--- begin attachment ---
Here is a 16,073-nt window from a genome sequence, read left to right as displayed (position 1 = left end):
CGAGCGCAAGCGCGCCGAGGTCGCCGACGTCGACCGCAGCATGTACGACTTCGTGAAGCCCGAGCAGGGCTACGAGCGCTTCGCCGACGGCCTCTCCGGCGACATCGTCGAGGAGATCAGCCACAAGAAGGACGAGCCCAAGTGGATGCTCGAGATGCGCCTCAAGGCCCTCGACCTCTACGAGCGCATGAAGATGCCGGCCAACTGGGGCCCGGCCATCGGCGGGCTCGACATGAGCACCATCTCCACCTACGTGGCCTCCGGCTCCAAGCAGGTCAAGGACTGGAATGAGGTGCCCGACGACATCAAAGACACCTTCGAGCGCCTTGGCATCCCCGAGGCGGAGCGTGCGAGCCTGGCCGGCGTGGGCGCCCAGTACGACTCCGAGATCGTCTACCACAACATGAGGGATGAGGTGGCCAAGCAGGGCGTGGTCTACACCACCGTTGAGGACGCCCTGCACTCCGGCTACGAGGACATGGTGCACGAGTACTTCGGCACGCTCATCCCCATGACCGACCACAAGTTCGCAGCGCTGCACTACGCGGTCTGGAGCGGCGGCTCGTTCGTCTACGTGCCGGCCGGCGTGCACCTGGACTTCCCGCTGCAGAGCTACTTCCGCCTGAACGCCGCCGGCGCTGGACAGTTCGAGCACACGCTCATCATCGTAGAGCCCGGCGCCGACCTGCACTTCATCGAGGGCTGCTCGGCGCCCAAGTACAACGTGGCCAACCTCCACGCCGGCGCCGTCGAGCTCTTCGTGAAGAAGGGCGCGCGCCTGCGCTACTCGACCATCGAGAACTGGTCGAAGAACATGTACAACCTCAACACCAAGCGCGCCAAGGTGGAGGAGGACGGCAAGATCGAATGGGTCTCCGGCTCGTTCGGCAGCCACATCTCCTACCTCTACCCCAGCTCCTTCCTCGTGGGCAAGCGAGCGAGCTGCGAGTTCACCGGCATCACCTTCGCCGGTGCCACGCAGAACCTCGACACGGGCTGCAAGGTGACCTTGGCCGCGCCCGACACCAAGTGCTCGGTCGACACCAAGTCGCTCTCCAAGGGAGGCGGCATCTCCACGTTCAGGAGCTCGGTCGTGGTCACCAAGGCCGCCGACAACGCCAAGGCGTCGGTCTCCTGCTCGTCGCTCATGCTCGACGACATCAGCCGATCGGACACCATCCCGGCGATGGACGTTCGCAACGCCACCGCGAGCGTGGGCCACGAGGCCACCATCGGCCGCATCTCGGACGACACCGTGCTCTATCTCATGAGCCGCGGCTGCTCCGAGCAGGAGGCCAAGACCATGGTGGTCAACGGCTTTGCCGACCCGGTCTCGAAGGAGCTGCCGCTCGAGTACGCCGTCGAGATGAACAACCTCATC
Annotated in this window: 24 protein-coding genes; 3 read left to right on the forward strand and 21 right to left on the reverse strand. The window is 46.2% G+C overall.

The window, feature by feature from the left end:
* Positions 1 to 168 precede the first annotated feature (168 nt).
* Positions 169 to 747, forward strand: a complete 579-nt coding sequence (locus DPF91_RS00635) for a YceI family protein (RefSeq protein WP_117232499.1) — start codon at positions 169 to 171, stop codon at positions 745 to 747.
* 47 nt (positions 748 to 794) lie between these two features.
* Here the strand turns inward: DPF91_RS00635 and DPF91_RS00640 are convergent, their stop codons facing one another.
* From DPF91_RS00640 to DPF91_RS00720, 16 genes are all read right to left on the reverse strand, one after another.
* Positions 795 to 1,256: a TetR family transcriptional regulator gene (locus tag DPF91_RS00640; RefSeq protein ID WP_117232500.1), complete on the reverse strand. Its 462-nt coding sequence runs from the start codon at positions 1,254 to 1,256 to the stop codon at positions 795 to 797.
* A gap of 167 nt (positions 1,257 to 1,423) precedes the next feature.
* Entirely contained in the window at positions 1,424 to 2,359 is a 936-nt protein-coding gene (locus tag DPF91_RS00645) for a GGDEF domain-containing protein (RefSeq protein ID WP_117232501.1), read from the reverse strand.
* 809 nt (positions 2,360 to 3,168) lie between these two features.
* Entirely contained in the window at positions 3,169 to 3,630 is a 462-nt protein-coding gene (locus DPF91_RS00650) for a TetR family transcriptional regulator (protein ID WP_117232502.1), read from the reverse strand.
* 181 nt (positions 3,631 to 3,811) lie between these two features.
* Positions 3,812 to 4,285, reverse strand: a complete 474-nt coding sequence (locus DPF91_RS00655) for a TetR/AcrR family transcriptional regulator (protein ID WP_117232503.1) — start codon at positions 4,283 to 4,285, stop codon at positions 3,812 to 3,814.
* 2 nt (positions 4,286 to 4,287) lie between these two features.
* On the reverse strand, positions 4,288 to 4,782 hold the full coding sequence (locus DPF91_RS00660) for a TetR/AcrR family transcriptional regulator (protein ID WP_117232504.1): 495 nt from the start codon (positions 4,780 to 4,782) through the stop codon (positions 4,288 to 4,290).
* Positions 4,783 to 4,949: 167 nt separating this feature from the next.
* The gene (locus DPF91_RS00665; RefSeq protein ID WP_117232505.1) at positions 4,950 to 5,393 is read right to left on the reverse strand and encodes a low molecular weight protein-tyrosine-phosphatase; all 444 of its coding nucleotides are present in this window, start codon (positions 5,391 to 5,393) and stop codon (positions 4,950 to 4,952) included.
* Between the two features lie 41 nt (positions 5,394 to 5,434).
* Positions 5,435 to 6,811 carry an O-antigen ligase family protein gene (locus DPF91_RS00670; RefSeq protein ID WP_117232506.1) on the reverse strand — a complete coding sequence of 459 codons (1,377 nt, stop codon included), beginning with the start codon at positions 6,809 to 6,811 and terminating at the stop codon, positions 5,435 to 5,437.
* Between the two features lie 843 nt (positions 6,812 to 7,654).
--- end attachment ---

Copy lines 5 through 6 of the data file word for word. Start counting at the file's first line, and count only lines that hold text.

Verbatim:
* Positions 1 to 168 precede the first annotated feature (168 nt).
* Positions 169 to 747, forward strand: a complete 579-nt coding sequence (locus DPF91_RS00635) for a YceI family protein (RefSeq protein WP_117232499.1) — start codon at positions 169 to 171, stop codon at positions 745 to 747.